Lender of last resort

    In the 19th Century the Bank took on the role of lender of last resort, providing stability during several financial crises.

    The First World War: 1914-18
    During the First World War the National Debt jumped to £7 billion. The Bank helped manage Government borrowing and resist inflationary pressures.

    In 1931 the United Kingdom left the gold standard; its gold and foreign exchange reserves were transferred to the Treasury. But their management was still handled by the Bank and this remains the case today.

    Nationalisation 1946
    After the Second World War the bank was nationalised. It remained the Treasury’s adviser, agent and debt manager.

    Financial crises
    During the 1970s, the Bank played a key role during several banking crises. The Bank was at the fore when monetary policy again became a central part of Government policy in the 1980s.
    Operational independence May 1997

    In May 1997 the Government gave the Bank responsibility for setting interest rates to meet the Government’s stated inflation target. This was enshrined in the 1998 Bank of England Act.
    Regulatory reforms

    The Financial Services Act 2012 established an independent Financial Policy Committee (FPC), a new Prudential Regulation Authority (PRA) as a subsidiary of the Bank, and created new responsibilities for the supervision of financial market infrastructure providers. The reforms came into force on 1 April 2013.

    Sounds familiar? Do you think this is the united states there talking about?

  4. Abdiel

    November 10, 2015 at 9:21 PM

    Yes Dear Brother! Texas cannot lower those rights as they were in 1870, when there were no licensed attorneys, BUT!!! TX can, & DOES DO, what Texas cannot do! :-(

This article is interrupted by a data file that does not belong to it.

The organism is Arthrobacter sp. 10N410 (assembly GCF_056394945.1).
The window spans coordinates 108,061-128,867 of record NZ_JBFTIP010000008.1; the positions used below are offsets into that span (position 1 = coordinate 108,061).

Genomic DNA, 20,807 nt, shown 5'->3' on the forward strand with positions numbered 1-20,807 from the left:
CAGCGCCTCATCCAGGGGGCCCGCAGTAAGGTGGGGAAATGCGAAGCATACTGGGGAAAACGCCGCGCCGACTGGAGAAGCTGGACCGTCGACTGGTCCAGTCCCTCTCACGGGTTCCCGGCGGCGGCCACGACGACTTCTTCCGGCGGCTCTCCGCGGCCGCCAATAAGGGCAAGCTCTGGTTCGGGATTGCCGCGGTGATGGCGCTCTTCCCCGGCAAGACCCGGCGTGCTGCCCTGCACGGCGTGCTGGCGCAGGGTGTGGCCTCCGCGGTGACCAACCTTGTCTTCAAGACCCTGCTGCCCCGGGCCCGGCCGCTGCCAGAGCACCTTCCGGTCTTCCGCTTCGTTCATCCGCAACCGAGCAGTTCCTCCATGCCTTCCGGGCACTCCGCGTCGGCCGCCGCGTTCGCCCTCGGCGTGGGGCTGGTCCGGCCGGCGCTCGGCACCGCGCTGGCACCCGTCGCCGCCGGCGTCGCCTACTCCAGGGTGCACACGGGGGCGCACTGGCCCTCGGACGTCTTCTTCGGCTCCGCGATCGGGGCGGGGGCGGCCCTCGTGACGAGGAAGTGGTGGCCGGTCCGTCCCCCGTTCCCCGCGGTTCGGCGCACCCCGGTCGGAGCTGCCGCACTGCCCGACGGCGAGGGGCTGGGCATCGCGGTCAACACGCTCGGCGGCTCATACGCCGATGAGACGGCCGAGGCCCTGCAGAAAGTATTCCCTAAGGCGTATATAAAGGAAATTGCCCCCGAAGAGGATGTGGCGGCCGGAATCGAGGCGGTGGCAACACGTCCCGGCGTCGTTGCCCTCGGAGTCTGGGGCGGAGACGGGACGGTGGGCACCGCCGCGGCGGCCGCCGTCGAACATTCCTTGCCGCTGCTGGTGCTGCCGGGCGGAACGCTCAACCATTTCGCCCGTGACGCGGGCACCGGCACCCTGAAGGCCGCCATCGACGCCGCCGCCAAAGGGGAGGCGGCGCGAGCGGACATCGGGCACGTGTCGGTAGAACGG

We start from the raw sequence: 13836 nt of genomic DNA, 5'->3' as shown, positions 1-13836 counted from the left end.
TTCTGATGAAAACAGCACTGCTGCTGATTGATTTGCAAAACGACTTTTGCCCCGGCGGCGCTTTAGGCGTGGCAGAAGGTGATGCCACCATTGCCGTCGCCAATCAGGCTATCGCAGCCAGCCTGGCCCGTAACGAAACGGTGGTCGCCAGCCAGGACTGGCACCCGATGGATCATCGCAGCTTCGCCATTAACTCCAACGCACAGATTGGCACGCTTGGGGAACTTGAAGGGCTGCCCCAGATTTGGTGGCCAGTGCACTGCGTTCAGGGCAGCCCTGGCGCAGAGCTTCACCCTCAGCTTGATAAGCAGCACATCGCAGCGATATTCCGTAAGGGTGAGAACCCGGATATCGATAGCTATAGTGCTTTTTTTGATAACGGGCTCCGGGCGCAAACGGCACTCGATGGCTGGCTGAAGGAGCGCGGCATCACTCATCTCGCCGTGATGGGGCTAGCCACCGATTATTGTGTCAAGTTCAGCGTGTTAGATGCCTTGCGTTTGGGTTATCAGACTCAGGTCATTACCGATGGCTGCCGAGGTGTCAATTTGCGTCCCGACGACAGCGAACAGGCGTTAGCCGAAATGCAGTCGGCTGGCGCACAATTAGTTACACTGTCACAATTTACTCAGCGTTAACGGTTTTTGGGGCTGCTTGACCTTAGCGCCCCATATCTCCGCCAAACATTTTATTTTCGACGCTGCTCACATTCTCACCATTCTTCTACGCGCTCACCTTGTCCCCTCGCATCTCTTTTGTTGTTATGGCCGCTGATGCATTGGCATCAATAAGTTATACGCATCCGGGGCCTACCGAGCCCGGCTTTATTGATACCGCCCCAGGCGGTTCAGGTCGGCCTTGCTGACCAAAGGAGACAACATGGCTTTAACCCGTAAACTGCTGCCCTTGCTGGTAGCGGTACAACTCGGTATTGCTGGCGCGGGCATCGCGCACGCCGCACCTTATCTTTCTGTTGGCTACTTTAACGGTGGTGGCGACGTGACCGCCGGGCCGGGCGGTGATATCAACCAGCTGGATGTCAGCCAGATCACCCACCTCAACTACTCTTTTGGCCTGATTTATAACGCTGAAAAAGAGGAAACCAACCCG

5. dog-move

    November 14, 2015 at 12:02 PM

    Pavlov had more than one dog—I found the names of his 40 dogs. Which one did he experiment on? Maybe all of them?
    The forty recovered names of Pavlov’s dogs
    5.Arleekin (Clown)
    8.Barbus (Big Dog)
    10.Chingis Kahn
    11.Chyorny (Black)
    13.Drujok (Buddy)
    15.Iks (X)
    19.Krasavietz (Beauty)
    20.Laska (Ferret)
    21.Lyadi (Lady)
    23.Mikah (Nice Girl)
    25.Moladietz (Good Boy)
    26.Murashka (Cute Little Thing)
    28.Norka (Mink)
    29.Novichok (New One)
    30.Pastrel (Fast One)
    33.Rijiy I
    34.Rijiy II
    35.Rogdi (Old Russian Prince)
    39.Valiet (Jack)
    40.Zloday (Thief)
    Pavlov lived back in the day of the advent of the “man or other animals’ laws, at least in the modern era—I’d be willing to bet he had much to do in advancing the ‘man or other animals” incorporation into the modern food and drug laws. What’s the Word say: ” There is nothing new under the sun and all has aleady been done”. Ecc. 1:9—- Going back thousands of years into the Nimrod banking system the same principles and statutes may have applied in the fraud of that era.

  6. peg-powers

    November 21, 2015 at 3:24 PM

    First degree Animal Abuse. How cruel. Look it up.